So first of all; What did I first notice when shifting from the Vali to the Burson using the HE6? may be a typical question…. Well, The small Vali didn’t really make the HE6 put out a lot of sound for starters. The Burson however can drive the HE6 quite well. It may not be as loud and powerful as I remember when compared to hooking it up to the speaker terminals of my old Audiolab 8000A integrated amplifier but the Burson makes the HE6 sound refined and very gentleman like against the much brighter sounding Audiolab. By the way, the Conductor Virtuoso actually made me enjoy listening to all music genres out of the HE6 for the first time ever. The HE6 out of the Burson suddenly has natural dynamics, balanced bass, and only a touch of the brightness left compared to the Audiolab which made the sound much brighter even when turning down the treble knob two notches. I can actually live with this combo now. I never thought I could be happy listening to an HE6. On a side note, listening to the HE6/ Virtuoso combo made me able to adjust some crossfeed settings very easily without stressing my brain too much. I know I got my settings spot on (for my ears/headsize) because the same values work nicely with my other headphones as well.


Low Impedance Can Testing

So how does the Virtuoso sound with easier to drive headphones? Simple, the more sensitive cans sound just as good with these as the HE6s do. The only minor issue that people may not be able to live with is the slight hiss present when using sensitive cans. The hiss isn’t really noticeable with medium sensitivity cans like the AKG Q701 but is definitely there with the my Grados, Shures, and Rockjaw IEM if there is no music playing.

Lets talk specifically about the basic model Grado first, the SR60e. How does it sound on the Burson relative to my Modi/Vali stack for instance. One word… CLEAN. The Grado actually scaled more than the more detailed sounding Shure SRH 940 with this amp. I thought it was weird but thats what I got as a first impression. I used to have tape modded bowl pads on my SR60e but after listening to them through the Burson, I thought of trying the Grados out with the stock/unmodded L-Cush bowls and lo and behold… a wider sound with more air and not much of that annoying upper midrange peak that it used to have when used with lesser sources and amps. I like this sound quite a bit. I was floored at the fact that I was enjoying the Grados so much more on the Burson against any other DAP or amp I have ever tried Grados with. Well, I may have enjoyed the Grados quite a bit on my old Berning Micro Z OTL using Sylvania tubes before but that was too long ago for me to remember the exact details.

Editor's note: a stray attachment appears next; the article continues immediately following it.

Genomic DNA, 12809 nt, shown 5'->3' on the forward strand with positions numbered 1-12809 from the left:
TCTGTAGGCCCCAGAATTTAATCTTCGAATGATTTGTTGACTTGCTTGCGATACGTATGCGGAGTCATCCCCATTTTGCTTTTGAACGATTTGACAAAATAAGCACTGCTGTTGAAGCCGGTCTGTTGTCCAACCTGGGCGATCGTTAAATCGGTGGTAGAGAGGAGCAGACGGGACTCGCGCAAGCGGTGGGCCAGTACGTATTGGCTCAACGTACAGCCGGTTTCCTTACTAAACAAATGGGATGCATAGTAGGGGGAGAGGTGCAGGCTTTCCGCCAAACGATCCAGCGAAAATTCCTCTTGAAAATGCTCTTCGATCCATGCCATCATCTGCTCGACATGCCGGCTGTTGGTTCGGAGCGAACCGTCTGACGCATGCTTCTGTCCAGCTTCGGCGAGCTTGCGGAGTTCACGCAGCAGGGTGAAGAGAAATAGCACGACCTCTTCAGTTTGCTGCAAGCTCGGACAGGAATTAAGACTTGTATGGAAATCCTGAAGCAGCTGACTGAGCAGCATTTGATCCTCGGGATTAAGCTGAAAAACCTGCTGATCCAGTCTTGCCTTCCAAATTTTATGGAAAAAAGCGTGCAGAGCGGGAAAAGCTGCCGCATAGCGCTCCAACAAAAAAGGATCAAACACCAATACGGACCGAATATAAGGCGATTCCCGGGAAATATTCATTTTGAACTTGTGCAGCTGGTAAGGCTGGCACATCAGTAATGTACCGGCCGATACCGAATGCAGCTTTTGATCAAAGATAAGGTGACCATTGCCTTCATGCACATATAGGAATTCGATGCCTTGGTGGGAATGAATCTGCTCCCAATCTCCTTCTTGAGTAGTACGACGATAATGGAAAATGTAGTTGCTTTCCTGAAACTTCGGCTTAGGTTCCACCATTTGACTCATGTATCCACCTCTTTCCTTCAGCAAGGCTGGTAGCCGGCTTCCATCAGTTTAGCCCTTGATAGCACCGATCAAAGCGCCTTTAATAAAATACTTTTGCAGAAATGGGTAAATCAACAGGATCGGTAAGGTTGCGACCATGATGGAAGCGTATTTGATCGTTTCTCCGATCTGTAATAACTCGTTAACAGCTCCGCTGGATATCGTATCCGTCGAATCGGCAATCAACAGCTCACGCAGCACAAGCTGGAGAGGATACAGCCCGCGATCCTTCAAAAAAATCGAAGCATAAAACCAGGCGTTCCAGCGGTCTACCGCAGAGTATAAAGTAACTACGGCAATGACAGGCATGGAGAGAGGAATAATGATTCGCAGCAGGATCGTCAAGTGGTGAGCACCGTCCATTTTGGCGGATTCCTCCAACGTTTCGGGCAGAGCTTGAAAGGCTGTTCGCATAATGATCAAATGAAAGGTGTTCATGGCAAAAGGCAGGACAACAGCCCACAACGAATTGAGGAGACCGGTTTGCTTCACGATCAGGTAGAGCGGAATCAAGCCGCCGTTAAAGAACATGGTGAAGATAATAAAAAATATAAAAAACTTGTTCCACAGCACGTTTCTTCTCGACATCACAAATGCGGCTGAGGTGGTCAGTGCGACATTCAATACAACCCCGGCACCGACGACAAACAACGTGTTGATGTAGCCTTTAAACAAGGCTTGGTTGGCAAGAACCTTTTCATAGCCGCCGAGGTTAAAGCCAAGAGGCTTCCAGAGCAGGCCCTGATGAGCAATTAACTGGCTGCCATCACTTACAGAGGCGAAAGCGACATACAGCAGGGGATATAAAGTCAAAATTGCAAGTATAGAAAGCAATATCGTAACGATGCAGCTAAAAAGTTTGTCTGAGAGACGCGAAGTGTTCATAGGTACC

Page 2: Further Matching and Final Thoughts

4 Responses

  1. J Parker

    Morning! I was going to comment on the Soloist review but the thread was closed down so I thought you may be able to help me. Texas unfortunately doesn’t have a Burson dealer so I don’t have any place to audition their amps so I was wondering if you could explain to me the virtues of paying extra for the soloist over the soloist SL. Obviously I would love to save the money, just not sure what I would be giving up. I am driving the Beyer T1. Also, perhaps you could recommend another couple amps to check out in the $600 range? Thanks a ton!

    • 24bit

      Can’t speak for Don, but having owned most of the Bursons and the T1, I would say you are going overboard on amp needs with the solo. Go for a used Apex Butte or Burson HA160 instead, will save you money and be a nicer pairing for the T1. I had the soloist and the T1 together and found the pairing shoulder shrug worthy, but the Butte and the HA160 of old will suit the T1 nicer in my humbled opinion. The ha160 runs around 400 used, as does the butte if you can even find one of those. If you do, jump on it fast.

      • J Parker

        Thanks. You’re right. It is difficult to find either of those amps. I’ll keep looking. I have found the Soloist for about $600 and the Soloist SL for about $400 so I’m wondering if one ofthm would be the way to go at that price point or if I should hold out. BTW – if anyone knows someone looking to unload the HA160 or the Apex Butte, I would appreciate the tip.

      • J Parker

        Well – I’m well on my way. Per your recommendations, I found an HA160 at a good price ($315 all in) and it will be arriving tomorrow. If I end up wanting to replace my DAC, do you have any recommendations? I know you mentioned in your ‘flagship comparison’ to possibly pair it with a warmer DAC to achieve a slightly warmer low end.

        I will use it primarily for music but also for a fair amount of movies and gaming.

        PS You should get a commission or something for your recommends. But then of course, I am particularly interested in your opinion since I know you’re never going to give me a sales job.